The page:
"Here's what I'm thinking."
You're in charge, but that doesn't mean you're smarter, savvier, or more insightful than everyone else. Back up your statements and decisions. Give reasons. Justify with logic, not with position or authority.
Though taking the time to explain your decisions opens those decisions up to discussion or criticism, it also opens up your decisions to improvement.
Authority can make you "right," but collaboration makes everyone right--and makes everyone pull together.
"I was wrong."
When you're wrong, say you're wrong. You won't lose respect--you'll gain it.
"That was awesome."
No one gets enough praise. No one. Pick someone--pick anyone--who does or did something well and say, "Wow, that was great how you..."
Praise is a gift that costs the giver nothing but is priceless to the recipient. Start praising. The people around you will love you for it--and you'll like yourself a little better, too.
Don't let thanks, congratulations, or praise be all about you. Make it about the other person, too.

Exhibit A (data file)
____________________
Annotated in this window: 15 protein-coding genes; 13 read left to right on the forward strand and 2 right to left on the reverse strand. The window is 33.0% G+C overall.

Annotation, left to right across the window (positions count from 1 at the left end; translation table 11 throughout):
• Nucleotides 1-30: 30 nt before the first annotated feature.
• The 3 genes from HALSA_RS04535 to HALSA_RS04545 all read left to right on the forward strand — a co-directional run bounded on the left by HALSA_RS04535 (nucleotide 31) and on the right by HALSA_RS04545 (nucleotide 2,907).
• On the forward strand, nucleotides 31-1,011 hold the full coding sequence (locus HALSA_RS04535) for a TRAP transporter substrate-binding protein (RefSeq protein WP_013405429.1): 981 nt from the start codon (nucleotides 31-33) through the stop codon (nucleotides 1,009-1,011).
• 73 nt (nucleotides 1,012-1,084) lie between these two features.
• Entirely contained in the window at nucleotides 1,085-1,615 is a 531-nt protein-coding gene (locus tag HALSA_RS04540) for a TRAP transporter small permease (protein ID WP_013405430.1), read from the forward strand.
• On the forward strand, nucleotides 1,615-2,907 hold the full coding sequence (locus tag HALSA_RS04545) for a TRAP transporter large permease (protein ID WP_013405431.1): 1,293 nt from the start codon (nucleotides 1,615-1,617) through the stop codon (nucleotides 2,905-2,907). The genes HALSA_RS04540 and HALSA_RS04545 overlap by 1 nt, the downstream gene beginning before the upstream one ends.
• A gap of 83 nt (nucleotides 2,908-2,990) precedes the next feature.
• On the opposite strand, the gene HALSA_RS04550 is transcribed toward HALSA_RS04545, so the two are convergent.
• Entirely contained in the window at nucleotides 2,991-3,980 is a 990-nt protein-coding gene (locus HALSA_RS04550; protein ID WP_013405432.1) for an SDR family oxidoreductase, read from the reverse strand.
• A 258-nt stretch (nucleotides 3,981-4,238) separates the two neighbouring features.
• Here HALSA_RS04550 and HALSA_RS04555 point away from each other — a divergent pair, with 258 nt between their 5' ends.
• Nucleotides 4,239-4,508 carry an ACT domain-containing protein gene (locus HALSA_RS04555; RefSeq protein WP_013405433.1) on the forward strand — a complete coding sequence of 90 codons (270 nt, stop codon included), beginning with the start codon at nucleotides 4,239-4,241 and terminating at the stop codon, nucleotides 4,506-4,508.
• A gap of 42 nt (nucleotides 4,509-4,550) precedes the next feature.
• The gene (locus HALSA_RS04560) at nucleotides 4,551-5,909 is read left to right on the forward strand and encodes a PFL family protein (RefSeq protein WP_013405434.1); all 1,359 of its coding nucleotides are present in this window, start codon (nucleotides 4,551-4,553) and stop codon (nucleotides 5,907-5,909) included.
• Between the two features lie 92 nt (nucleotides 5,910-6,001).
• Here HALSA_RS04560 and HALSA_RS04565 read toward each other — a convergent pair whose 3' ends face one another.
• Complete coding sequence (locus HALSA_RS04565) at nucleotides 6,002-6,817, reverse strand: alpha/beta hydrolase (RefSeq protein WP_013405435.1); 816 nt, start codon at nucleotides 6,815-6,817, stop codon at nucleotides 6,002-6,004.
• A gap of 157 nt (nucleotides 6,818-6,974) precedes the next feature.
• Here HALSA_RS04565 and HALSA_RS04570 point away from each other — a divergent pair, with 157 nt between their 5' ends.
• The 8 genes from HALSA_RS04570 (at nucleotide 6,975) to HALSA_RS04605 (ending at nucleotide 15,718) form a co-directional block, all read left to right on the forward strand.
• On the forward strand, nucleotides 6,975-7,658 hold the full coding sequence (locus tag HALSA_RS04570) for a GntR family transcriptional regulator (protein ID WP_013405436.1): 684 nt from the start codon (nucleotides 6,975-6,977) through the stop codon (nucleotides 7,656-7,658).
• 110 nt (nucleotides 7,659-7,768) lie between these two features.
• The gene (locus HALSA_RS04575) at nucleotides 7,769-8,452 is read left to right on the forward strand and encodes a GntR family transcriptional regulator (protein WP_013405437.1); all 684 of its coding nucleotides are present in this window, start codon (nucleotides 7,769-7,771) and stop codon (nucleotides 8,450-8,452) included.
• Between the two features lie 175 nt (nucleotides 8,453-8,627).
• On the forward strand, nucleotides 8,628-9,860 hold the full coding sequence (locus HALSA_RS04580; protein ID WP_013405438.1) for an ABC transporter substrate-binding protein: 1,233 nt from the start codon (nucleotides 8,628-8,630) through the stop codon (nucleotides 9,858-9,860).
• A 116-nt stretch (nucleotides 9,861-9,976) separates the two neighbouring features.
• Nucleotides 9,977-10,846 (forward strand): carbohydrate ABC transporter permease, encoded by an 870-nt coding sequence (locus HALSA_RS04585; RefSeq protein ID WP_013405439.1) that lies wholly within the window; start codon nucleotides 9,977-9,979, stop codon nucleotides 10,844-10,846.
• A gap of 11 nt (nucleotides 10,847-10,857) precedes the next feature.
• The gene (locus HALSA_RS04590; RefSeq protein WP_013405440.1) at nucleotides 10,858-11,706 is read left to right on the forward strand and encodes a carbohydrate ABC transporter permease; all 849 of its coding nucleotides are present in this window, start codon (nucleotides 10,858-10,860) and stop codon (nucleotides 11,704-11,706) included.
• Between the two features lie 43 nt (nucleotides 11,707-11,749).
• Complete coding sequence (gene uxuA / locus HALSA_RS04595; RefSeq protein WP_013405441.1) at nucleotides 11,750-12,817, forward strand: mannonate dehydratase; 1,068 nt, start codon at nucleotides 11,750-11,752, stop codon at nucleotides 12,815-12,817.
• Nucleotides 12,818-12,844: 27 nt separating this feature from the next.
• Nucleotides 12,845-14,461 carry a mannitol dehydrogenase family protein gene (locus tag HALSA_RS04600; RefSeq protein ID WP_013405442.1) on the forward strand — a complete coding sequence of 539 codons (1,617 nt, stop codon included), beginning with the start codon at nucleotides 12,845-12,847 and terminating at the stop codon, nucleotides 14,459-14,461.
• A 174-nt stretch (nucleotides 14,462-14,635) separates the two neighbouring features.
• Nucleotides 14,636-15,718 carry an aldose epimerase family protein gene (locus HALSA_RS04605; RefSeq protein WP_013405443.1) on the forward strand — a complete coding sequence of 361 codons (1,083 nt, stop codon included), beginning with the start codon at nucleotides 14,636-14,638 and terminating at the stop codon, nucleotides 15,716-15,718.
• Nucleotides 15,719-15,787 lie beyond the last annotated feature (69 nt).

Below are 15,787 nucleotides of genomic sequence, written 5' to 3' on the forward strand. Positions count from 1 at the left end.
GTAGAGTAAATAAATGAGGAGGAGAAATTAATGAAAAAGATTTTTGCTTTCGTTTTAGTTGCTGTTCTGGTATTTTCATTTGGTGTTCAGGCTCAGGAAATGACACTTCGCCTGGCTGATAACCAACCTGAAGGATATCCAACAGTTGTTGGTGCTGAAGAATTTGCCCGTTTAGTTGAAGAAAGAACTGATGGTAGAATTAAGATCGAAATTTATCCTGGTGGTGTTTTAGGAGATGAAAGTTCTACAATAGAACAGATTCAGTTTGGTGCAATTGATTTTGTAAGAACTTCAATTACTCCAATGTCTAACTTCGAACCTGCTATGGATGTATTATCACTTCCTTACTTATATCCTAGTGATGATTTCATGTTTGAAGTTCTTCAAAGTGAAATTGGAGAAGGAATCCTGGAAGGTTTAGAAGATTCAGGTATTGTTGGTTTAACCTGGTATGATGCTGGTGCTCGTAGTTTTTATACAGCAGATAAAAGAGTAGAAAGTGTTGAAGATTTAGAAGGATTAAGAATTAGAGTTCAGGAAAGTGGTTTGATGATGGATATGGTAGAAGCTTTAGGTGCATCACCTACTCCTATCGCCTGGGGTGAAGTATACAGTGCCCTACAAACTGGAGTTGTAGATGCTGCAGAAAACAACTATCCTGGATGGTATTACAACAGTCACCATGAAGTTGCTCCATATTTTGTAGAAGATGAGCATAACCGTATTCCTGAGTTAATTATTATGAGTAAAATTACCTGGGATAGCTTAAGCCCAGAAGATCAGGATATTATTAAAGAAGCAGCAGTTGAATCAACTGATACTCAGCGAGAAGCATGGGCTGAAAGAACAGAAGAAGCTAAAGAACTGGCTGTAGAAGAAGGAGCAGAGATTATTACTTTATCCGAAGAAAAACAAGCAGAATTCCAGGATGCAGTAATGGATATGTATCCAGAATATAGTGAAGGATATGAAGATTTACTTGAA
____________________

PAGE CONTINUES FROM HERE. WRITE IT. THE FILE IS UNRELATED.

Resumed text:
"Can you help me?"
When you need help, regardless of the type of help you need or the person you need it from, just say, sincerely and humbly, "Can you help me?"
I promise you'll get help . And in the process you'll show vulnerability, respect, and a willingness to listen--which, by the way, are all qualities of a great leader.
We all make mistakes, so we all have things we need to apologize for: words, actions, omissions, failing to step up, step in, show support...
Say you're sorry, say why you're sorry, and take all the blame. No less. No more.
"Can you show me?"
When you ask to be taught or shown, several things happen: You implicitly show you respect the person giving the advice; you show you trust his or her experience, skill, and insight; and you get to better assess the value of the advice.
"Let me give you a hand."
Don't just say, "Is there anything I can help you with?" Most people will give you a version of the reflexive "No, I'm just looking" reply to sales clerks and say, "No, I'm all right."
Be specific. Find something you can help with. Say "I've got a few minutes. Can I help you finish that?" Offer in a way that feels collaborative, not patronizing or gratuitous. Model the behavior you want your employees to display.
Then actually roll up your sleeves and help.
"I love you."
No, not at work, but everywhere you mean it--and every time you feel it.
Sometimes the best thing to say is nothing. If you're upset, frustrated, or angry, stay quiet. You may think venting will make you feel better, but it never does.
Be quiet until you know exactly what to say--and exactly what affect your words will have.